Disclaimer: this feature centers entirely on what’s fashionably called first world problems. Having too many significant video games to play is not a massive societal crisis. But it is nevertheless an interesting problem to ponder. Enjoy.
Titanfall 2. Watch Dogs 2. Battlefield 1. Call of Duty: Infinite Warfare. Final Fantasy XV. The Last Guardian. Dishonored 2. Pokemon Sun and Moon. How many of the 2016 blockbusters have you bought? How many are you still playing?
The recent release of Bully onto iOS and Android devices has made some wonder whether we’ll ever see a sequel to the 2006 classic. The game took everything design-wise that was already excellent in Rockstar open-world titles, shrunk it down to one school campus and one adjacent town and brought humour and warmth in its characterisation. The mini-games were well-crafted, the side quests were engaging and even the lessons were fun. “Great!” you might be thinking: “Now is finally the time I can pick up this classic and see what I’ve been missing all these years!”
But what if you do pick up this alleged classic ten years too late? Or what if you buy it with all the intention of spending the weekend on it only for real life to interrupt? Fair enough. Life happens. So, when do you go back to it? Next weekend? Sure, but next weekend’s availability is not so certain. Then you decide to cast it into the backlog basket.
Yes, the backlog. We’ve all got one. It doesn’t matter whether you’re a bleeding-edge PC gamer with Oculus Rift or PS4 and PSVR combo, a last-gen hanger-on still playing through blockbusters of the 2005-2013 era, or perhaps even a retro enthusiast. Every serious gamer or hobbyist has different categories they have: games they’re currently playing, games they’re looking forward to in the months or years ahead, the games they’d love to play (if they had the time) and games they feel they should play but haven’t (yet). And all of those games pile up to produce a stack you’ve not finished or perhaps not even started.
The original Far Cry is a game I feel I should go back and play. Why? Well, I bought Far Cry 2 right after its release on Xbox 360 when a work colleague had spent time talking about the brilliance of the first one on PC. I enjoyed it. Hard-as-nails as it was, there was something refreshing about the fact it refused to hold your hand and made you work to progress across its daunting, sunburnt map. Firefights were tense and you’d die easily despite the healing and buddy systems. Eventually, after stopping at the midway point and leaving it a year or so, I went back and completed Far Cry 2. Then I bought Far Cry 3 and loved it; completed it. Blood Dragon came out. Again, I bought that. Didn’t complete it though. And so came Far Cry 4. I bought that. It’s good – a decent refinement of all of the ideas shown in FC3, but I haven’t completed it (yet). And so fast forward to early 2016 and Far Cry Primal releases. I haven’t bought that because I don’t currently have a PlayStation 4, Xbox One or capable PC. I feel like if I had the chance to play Far Cry Primal I’d likely finish it far sooner than 4 or even Blood Dragon. But I’d also feel guilty for not finishing 4 first, and the desire to get value for money by finishing the main game would outweigh the purchase decision for Primal.
You want further evidence of my mad buying habits? In 2013, after some five years of Xbox 360 ownership, I took advantage of those selling PlayStation 3s to fund PlayStation 4 purchases. I got myself a 120GB Slim PS3 for £120 with two controllers and five games. Not too shabby. Then I raced out and bought Metal Gear Solid 4. Finished that. Then I got Metal Gear Solid V. I’m four missions in. I have the Metal Gear HD Collection. Still haven’t finished Peace Walker. I bought Dark Souls and got as far as the Darkroot Garden before stopping. I nabbed ICO/Shadow of the Colossus HD off an online auction website despite owning both on PlayStation 2. I’ve never finished a single Team ICO game! Then I went and bought Battlefield: Bad Company 2 and Battlefield 3 – two games I already own on 360 – purely because my Xbox Live subscription had lapsed and I desperately wanted to revisit the battlefield.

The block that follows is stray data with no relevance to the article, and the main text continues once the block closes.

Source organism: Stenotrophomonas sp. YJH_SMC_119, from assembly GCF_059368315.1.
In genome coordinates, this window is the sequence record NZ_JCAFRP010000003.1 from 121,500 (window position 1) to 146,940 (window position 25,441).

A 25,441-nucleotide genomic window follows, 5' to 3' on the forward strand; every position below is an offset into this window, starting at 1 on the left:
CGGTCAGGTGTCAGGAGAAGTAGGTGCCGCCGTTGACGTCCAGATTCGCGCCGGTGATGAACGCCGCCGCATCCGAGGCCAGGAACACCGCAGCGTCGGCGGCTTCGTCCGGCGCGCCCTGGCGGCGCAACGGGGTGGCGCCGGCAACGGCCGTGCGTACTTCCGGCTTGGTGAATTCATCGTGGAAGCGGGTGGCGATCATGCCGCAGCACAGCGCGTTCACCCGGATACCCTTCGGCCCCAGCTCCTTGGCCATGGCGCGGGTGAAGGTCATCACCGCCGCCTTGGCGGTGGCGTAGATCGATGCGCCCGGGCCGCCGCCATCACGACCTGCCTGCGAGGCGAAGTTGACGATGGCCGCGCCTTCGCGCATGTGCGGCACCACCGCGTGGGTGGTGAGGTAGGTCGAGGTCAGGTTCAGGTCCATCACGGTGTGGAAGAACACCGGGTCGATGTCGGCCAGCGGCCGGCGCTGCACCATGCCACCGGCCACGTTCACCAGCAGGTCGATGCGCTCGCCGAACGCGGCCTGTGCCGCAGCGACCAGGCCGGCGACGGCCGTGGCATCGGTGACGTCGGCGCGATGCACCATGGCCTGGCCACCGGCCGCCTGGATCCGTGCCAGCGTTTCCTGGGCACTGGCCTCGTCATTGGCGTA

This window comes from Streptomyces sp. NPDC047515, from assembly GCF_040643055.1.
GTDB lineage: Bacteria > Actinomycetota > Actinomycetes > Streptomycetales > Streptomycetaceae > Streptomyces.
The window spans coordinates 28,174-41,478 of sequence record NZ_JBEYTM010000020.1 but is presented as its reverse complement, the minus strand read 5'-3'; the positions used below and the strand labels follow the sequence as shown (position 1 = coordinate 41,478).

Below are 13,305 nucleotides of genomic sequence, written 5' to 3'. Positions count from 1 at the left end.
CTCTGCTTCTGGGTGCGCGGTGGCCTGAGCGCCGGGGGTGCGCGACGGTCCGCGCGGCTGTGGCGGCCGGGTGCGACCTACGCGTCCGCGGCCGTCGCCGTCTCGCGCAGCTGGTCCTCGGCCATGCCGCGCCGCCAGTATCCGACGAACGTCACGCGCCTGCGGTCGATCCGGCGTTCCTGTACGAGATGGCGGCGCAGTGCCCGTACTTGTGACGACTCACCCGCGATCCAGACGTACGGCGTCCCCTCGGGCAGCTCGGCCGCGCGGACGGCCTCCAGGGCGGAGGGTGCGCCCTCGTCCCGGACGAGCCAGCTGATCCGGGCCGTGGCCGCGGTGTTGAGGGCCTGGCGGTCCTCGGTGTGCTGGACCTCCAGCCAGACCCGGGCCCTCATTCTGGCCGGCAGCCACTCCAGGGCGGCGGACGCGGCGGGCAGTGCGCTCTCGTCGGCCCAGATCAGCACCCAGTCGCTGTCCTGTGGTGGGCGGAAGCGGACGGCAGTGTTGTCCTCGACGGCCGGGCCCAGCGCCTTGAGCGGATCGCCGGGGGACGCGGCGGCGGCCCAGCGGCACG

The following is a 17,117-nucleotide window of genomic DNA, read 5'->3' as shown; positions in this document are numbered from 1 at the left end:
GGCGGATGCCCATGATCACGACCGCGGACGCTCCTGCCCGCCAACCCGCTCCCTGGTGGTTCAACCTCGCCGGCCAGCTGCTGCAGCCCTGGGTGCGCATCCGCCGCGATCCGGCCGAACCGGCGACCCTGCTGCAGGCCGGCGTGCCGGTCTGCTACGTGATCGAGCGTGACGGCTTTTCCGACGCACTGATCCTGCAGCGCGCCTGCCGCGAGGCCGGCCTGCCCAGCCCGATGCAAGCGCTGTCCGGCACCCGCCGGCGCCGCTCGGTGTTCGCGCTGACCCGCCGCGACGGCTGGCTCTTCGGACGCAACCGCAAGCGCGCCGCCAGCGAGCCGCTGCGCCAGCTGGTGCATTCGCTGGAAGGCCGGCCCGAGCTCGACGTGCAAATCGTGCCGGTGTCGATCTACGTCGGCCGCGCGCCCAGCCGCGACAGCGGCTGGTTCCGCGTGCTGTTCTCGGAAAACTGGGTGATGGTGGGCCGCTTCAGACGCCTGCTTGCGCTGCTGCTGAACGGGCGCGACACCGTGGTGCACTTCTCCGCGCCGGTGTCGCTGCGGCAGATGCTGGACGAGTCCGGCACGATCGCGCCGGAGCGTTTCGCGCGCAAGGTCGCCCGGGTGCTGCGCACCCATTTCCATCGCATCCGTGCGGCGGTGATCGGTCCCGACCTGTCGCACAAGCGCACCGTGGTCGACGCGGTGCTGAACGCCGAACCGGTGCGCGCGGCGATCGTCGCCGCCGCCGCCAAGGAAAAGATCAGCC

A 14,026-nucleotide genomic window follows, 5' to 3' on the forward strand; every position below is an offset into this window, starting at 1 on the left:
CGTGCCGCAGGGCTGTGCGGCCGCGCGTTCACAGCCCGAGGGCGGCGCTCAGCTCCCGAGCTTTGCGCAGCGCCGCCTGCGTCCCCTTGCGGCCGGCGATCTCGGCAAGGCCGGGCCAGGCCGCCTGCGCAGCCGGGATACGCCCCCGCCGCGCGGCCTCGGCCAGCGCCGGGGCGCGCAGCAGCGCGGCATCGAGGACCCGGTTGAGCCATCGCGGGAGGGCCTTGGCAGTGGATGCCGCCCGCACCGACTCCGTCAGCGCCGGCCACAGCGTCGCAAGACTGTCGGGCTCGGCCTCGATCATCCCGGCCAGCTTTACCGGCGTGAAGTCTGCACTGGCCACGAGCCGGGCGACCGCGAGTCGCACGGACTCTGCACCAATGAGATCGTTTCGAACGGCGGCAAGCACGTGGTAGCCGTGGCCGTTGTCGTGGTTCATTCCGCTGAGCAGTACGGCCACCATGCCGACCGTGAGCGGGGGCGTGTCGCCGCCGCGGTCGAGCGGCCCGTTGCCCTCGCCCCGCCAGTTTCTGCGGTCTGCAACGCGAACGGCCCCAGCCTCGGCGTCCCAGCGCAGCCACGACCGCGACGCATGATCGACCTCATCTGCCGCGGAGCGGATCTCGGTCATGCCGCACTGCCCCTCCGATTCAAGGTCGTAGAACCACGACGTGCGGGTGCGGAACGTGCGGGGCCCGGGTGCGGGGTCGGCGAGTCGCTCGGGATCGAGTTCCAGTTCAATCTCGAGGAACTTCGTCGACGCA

The main problem here is not, ironically, the games. It’s our thinking patterns about those games. We act on older behavioural traits as we forage and hoard, amassing a collection to be proud of. But we are also socially complex creatures and so forums, social media and gaming media all keep us up-to-date with plenty of new titles to buy and experience. However, this is an expensive hobby and so we look to get maximum play time out of what we buy, trying to finish story modes or spend at least a month or so in multiplayer. Still, our imaginations run wild with the delight of possibility, even as we’re playing the current flavour-of-the-month: just imagine how awesome Watch Dogs 3 could be, because I’m having a blast with this! Wait ‘til Star Wars: Battlefront 2 comes out! I hope I’m finished with Call of Duty: Infinite Warfare by then!
It’s just not possible to keep up though. And therein lies the problem. You’re chasing something you can never have. Like Chell going through double portals and glimpsing herself in two rooms at once. Or a successful speedrun in Chapter 13 of Final Fantasy XV. Or the announcement of Half-Life 3. You simply have to learn to be content and go one game at a time.
Want to get help? Well, you could try websites dedicated to tracking and estimating how long your backlog will take. http://howlongtobeat.com/ does what it says on the URL: gives you estimated times for how long a particular title will take to beat to give you a chance to decide whether or not it’s worth your precious hours. Equally, http://www.backloggery.com/ allows you to create a profile that lists all of your games – from current to backlog – and check them off once beaten. You’ll get there.